“It gave us a really weird error message as we were driving away,” the Washington resident said.

The second clue was the rat fleeing their driveway.

“I’ve never seen rats in our driveway before,” she said, “and then we started driving a little bit further and the error message” — an alert about the car’s exhaust system — “got a little more insistent.”

Back in their driveway, they popped the bonnet, revealing, she said, “poop all over the engine,” as well as “a puddle of rat urine,” leaves, sticks and small bones.

“The dealership said we are the FIFTH people to call this week with this problem.”


Snell, who has never previously shared her car with a rat, confirmed by phone that an employee at her local service center told her that such incidents have become “all of a sudden super common” within “the past two or three weeks.”

Michael H. Parsons, a visiting research scholar at Fordham University who studies the city rats of New York, said that car engines evoked rats’ ancestral homes: dark, warm burrows with easy access to chewable roots. The common brown rat appears to have arrived in North America around 1775, perhaps when European ships docked at Manhattan’s South Street Seaport; the species is believed to have originated in Asia.

To rats, said Dr. Parsons, state of the art vehicular wiring systems are “surrogate roots.” Not because they provide the moisture or nutrient access of real roots, but because they somewhat resemble them and are chewable.

Rats “get a certain amount of comfort by just chewing,” said Michael Deutsch, an urban entomologist and the technical director of the Arrow Exterminating Company, headquartered on Long Island.

So, you have been warned! And I’ll be checking under my bonnet more often too.


The false WhatsApp and Facebook post has been shared multiple times. It’s bogus. Image Credit: WhatsApp

The false WhatsApp and Facebook post has been shared multiple times. It’s bogus. Credit WhatsApp

As I’ve written here before – and I likely will until I’m blue in the face, don’t believe what you read on WhatsApp or Facebook. Only trust reliable news sources such as Gulf News.

A viral being shared on WhatsApp and Facebook quoting a Japanese Nobel Prize winner claiming that Covid-19 is unnatural and man-made is fake.

Bogus, Untrue. Without an iota of truth.

Any twit can share anything – think, why do you think ‘twit’ forms part of ‘Twitter’?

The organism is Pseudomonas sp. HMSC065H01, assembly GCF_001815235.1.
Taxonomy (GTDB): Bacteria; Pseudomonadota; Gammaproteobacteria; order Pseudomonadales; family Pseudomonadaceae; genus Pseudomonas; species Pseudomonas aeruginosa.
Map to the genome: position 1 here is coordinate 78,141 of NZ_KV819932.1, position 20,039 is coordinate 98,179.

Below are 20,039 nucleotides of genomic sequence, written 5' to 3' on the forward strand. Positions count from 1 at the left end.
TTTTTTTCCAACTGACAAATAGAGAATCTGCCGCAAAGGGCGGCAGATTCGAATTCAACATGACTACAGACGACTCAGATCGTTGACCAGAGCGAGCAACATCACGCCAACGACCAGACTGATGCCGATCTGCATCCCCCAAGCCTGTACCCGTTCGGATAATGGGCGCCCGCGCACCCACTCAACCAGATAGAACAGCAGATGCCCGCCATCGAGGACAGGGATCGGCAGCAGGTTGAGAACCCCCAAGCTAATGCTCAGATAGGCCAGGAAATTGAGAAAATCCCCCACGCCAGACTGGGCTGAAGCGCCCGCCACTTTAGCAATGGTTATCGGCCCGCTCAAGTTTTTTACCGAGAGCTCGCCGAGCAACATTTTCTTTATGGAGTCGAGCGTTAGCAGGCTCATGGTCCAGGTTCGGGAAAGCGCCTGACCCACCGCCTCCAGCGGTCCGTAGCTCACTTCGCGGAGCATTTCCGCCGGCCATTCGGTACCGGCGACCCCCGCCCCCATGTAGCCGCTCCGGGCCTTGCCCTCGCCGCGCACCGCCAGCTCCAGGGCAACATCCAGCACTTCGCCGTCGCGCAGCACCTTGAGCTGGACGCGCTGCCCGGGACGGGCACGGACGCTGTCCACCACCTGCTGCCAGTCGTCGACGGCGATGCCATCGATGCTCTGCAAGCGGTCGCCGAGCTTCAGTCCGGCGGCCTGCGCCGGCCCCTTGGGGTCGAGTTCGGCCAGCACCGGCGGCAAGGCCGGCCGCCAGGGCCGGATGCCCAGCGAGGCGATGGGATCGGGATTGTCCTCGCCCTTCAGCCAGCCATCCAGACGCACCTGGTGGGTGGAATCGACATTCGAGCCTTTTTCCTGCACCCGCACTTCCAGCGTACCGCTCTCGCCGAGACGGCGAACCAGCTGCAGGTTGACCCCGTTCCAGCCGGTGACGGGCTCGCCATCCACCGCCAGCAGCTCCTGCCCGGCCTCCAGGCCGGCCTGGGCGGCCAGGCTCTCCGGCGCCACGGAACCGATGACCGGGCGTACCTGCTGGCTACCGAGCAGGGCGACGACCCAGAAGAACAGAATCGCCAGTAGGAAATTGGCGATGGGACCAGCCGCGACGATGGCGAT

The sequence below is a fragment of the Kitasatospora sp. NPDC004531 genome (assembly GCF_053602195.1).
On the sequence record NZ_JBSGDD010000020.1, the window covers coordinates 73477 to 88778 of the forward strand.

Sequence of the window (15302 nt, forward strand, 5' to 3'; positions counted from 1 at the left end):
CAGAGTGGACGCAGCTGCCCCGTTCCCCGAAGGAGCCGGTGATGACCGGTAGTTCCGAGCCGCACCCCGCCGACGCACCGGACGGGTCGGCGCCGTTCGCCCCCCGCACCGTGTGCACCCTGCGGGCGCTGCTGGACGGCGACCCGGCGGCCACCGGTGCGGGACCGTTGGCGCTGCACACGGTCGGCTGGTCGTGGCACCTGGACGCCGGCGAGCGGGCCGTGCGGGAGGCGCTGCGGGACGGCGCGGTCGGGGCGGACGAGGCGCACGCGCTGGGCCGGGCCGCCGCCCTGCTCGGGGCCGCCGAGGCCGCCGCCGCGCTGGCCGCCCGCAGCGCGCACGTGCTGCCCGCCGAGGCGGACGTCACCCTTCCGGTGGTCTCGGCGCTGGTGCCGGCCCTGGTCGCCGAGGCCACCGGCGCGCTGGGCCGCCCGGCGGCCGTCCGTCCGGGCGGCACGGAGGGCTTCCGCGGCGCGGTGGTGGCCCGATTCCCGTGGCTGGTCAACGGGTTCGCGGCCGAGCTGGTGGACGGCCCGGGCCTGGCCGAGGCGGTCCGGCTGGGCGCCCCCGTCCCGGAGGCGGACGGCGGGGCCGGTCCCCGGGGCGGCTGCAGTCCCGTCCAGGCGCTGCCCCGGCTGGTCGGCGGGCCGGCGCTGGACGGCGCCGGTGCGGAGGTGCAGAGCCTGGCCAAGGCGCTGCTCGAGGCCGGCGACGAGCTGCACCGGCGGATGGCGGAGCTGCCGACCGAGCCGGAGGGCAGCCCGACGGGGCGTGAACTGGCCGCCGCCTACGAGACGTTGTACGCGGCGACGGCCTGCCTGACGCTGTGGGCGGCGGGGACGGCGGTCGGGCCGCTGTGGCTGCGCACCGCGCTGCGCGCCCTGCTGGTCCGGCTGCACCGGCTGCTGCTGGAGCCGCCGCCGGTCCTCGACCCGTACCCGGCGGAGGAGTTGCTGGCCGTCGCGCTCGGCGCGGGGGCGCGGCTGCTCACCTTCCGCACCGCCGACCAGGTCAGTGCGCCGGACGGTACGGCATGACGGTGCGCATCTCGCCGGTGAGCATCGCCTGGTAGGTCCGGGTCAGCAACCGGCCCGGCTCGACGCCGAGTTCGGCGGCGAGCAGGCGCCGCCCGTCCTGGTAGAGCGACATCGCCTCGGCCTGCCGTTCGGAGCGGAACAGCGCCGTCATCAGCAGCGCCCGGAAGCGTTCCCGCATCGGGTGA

The message shared thousands of times across the social media platforms quotes Professor Tasuku Honjo of the Kyoto University Institute of Advanced Study as saying the disease was manufactured by China.

As well as being shared widely, it has also been promoted by a number of high-profile people.

Professor Tasuku Honjo, who won the 2018 Nobel Prize in Medicine, did not say this. In fact, it is unclear where the message comes from.

A spokesperson for Kyoto University, where Professor Honjo is a researcher in molecular immunology, told a fact-checking organisation in Australia that the professor had not said any of the things in this message.

A statement from Professor Honjo posted to the Kyoto University website describes the message as “spreading false accusations and misinformation”.


The statement says: “In the wake of the pain, economic loss, and unprecedented global suffering caused by the COVID-19 pandemic, I am greatly saddened that my name and that of Kyoto University have been used to spread false accusations and misinformation”.

The false message says that Professor Hunjo worked for four years in a laboratory in Wuhan, China, where Covid-19 was first discovered.

However, a biography of Professor Honjo on the website of Kyoto University says that he has only worked in Japan and the United States.

It is unclear where the text in the message comes from. A Twitter account which purported to belong to the professor, and which expressed similar sentiments has now been deleted.

It had only been created on 23 April, which is when the message began going viral..

Despite the message being completely false, the claim has continued to circulate.

The statement released on behalf of Professor Honjo ended by calling on people to work together on combatting Covid-19 rather than sharing false news stories.

“This is a time for all of us, especially those of us devoting our careers to the forefronts of scientific research, to work together to fight this common enemy. We cannot delay one moment in this effort to save the lives of our fellow humans. At this stage, when all of our energies are needed to treat the ill, prevent the further spread of sorrow, and plan for a new beginning, the broadcasting of unsubstantiated claims regarding the origins of the disease is dangerously distracting.”

I couldn’t agree more.